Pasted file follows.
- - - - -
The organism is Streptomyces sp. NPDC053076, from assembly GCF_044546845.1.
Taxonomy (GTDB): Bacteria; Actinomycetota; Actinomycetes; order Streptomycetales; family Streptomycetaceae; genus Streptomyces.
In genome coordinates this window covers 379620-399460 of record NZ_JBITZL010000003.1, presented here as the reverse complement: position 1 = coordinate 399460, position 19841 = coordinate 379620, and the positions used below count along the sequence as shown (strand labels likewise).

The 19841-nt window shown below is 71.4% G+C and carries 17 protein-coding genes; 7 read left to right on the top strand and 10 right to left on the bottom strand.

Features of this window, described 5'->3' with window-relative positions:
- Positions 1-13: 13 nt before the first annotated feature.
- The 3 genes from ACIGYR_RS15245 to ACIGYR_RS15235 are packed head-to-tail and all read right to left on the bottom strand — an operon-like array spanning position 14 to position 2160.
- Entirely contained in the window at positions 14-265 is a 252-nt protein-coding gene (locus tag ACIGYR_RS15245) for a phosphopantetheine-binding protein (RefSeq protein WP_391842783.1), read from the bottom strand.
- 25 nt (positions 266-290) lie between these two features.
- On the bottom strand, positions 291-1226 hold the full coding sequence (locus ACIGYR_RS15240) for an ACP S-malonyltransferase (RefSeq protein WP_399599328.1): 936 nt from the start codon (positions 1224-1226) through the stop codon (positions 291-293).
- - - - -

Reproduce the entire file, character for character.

The organism is Streptomyces sp. NPDC053076, from assembly GCF_044546845.1.
Taxonomy (GTDB): Bacteria; Actinomycetota; Actinomycetes; order Streptomycetales; family Streptomycetaceae; genus Streptomyces.
In genome coordinates this window covers 379620-399460 of record NZ_JBITZL010000003.1, presented here as the reverse complement: position 1 = coordinate 399460, position 19841 = coordinate 379620, and the positions used below count along the sequence as shown (strand labels likewise).

The 19841-nt window shown below is 71.4% G+C and carries 17 protein-coding genes; 7 read left to right on the top strand and 10 right to left on the bottom strand.

Features of this window, described 5'->3' with window-relative positions:
- Positions 1-13: 13 nt before the first annotated feature.
- The 3 genes from ACIGYR_RS15245 to ACIGYR_RS15235 are packed head-to-tail and all read right to left on the bottom strand — an operon-like array spanning position 14 to position 2160.
- Entirely contained in the window at positions 14-265 is a 252-nt protein-coding gene (locus tag ACIGYR_RS15245) for a phosphopantetheine-binding protein (RefSeq protein WP_391842783.1), read from the bottom strand.
- 25 nt (positions 266-290) lie between these two features.
- On the bottom strand, positions 291-1226 hold the full coding sequence (locus ACIGYR_RS15240) for an ACP S-malonyltransferase (RefSeq protein WP_399599328.1): 936 nt from the start codon (positions 1224-1226) through the stop codon (positions 291-293).